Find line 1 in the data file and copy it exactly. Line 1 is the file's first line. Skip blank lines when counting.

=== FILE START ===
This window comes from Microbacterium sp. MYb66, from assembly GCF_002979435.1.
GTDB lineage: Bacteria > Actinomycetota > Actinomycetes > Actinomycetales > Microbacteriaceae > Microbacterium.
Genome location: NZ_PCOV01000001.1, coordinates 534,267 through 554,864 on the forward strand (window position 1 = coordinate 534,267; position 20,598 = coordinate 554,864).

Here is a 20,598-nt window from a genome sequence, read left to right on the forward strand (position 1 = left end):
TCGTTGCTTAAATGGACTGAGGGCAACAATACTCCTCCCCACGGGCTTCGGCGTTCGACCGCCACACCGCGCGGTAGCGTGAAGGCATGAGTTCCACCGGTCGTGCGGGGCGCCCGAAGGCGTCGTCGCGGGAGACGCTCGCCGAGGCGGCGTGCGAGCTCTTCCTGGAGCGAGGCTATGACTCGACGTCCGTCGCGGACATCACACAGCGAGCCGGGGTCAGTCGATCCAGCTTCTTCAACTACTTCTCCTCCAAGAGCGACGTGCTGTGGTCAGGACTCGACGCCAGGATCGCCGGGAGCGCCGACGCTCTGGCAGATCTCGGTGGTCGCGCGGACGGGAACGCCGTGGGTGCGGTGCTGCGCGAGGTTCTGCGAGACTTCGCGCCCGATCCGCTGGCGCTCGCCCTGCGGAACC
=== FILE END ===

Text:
This window comes from Microbacterium sp. MYb66, from assembly GCF_002979435.1.